But given the beauty industry is itself a large polluter, are the companies selling products that promise to protect our skin and hair from pollution doing enough to address their role in creating it? Or are they simply cashing in on climate change?
“The problem with ‘anti-pollution’ beauty products is that they are intervening at the wrong place in the system,” says Annie Leonard, executive director of Greenpeace USA.
“At best, individual consumer products that claim to protect us from pollution may mislead us with marketing claims; at worst they may actually deter the real solutions when consumers feel like they have protected themselves, so are less inspired to work with others for the regulatory and business solutions that could protect everyone,” she says.
The problem with ‘anti-pollution’ beauty products is that they are intervening at the wrong place in the system
Annie Leonard, Greenpeace USA
With land and water in scarce supply, it is plain wrong to grow crops that can be used as food for beauty products instead
Luckily, many beauty brands, like Aveda and Neal’s Yard Remedies, are thinking about the whole sustainability picture. As consumers become increasingly careful about the ingredients in beauty products, this “has led to more and more brands jumping on the natural and organic ‘trend’,” says Helen Cooper, managing director of Neal’s Yard Remedies. "So for us it is now more important than ever to help our customers understand how to cut through the greenwash to make well-informed, healthy choices,” she says.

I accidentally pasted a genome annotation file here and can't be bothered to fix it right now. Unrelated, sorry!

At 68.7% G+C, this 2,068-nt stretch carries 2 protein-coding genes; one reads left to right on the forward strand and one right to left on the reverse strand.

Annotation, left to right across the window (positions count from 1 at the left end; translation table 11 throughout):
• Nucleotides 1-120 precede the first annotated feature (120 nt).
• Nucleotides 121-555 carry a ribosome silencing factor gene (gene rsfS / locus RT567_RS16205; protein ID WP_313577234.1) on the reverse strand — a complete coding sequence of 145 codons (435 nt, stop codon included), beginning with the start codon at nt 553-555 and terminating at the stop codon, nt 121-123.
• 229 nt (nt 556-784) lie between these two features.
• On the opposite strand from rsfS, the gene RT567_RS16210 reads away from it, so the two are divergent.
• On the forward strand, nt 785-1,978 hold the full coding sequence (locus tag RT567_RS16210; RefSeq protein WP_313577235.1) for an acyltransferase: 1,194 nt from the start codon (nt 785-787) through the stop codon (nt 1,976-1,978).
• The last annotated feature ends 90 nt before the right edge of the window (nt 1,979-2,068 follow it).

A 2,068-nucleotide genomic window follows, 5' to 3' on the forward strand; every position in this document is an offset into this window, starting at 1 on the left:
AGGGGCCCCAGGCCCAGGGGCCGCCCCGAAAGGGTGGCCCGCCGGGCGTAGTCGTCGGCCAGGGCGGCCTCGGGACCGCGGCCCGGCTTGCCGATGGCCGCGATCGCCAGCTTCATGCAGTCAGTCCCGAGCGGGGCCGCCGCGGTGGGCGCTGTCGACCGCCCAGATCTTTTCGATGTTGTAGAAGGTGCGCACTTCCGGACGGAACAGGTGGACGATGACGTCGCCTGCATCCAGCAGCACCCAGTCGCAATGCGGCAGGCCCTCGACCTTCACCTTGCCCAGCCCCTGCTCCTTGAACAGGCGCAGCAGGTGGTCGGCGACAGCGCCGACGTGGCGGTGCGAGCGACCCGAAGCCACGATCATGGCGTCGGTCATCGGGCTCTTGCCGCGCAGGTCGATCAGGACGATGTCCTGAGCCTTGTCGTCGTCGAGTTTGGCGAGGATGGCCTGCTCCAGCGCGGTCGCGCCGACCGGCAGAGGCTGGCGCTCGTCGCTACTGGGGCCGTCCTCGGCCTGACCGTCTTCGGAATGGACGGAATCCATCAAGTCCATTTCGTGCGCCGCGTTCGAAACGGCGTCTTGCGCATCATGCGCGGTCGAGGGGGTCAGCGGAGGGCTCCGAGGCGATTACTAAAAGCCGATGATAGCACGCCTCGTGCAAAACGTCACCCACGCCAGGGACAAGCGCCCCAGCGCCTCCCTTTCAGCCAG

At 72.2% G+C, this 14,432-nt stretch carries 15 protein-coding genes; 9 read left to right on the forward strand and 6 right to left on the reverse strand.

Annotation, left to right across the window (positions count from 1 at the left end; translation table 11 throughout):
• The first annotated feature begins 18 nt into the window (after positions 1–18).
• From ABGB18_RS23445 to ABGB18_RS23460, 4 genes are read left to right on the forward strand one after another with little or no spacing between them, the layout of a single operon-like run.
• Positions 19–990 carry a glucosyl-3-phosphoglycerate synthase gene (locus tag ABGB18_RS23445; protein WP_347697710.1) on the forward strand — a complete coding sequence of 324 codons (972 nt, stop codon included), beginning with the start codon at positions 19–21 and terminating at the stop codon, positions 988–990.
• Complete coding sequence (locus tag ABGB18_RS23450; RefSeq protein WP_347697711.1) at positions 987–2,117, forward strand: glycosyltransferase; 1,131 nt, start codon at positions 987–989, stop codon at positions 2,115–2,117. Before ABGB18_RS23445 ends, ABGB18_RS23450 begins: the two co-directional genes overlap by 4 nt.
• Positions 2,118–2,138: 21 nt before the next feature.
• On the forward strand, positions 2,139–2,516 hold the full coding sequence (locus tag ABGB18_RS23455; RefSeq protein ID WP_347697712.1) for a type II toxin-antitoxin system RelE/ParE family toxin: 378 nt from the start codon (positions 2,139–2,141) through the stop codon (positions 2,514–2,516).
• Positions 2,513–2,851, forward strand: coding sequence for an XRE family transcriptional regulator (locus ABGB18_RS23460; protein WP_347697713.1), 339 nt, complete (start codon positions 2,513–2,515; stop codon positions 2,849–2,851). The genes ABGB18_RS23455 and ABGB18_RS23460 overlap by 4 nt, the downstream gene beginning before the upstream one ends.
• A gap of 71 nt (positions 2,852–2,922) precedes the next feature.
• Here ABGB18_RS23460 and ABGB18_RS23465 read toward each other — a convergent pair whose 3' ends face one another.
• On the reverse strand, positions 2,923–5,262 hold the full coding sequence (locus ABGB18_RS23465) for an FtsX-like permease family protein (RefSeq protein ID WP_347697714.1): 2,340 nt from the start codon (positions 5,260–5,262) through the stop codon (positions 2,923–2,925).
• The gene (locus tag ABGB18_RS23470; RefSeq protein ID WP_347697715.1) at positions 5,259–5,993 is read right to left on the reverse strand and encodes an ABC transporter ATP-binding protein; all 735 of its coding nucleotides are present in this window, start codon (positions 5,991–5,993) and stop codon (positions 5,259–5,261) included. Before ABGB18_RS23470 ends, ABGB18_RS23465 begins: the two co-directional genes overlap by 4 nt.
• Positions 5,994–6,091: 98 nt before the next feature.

Can we switch off our shower some days in favor of a quick rinse in the sink? Do we need to buy another red lipstick when we already own most shades on the spectrum? Can we buy our products in bulk or support retailers that allow us to reuse packaging?
None of this is easy, of course. Getting clean, having a bath, putting on a face pack or makeup feels good. And the beauty industry drives us to over-consume with its marketing; the raison d'être of big beauty companies and retailers is to sell us more stuff – that’s why they segment us into categories like gender or age. That’s why they bombard us with endless new innovations and ‘must-buys’.
Leonard says there is one great sustainable beauty product that we all should get on board with: activism. “It’s a lot more fun and emotionally rewarding than spending $75 for a small bottle of face cream.”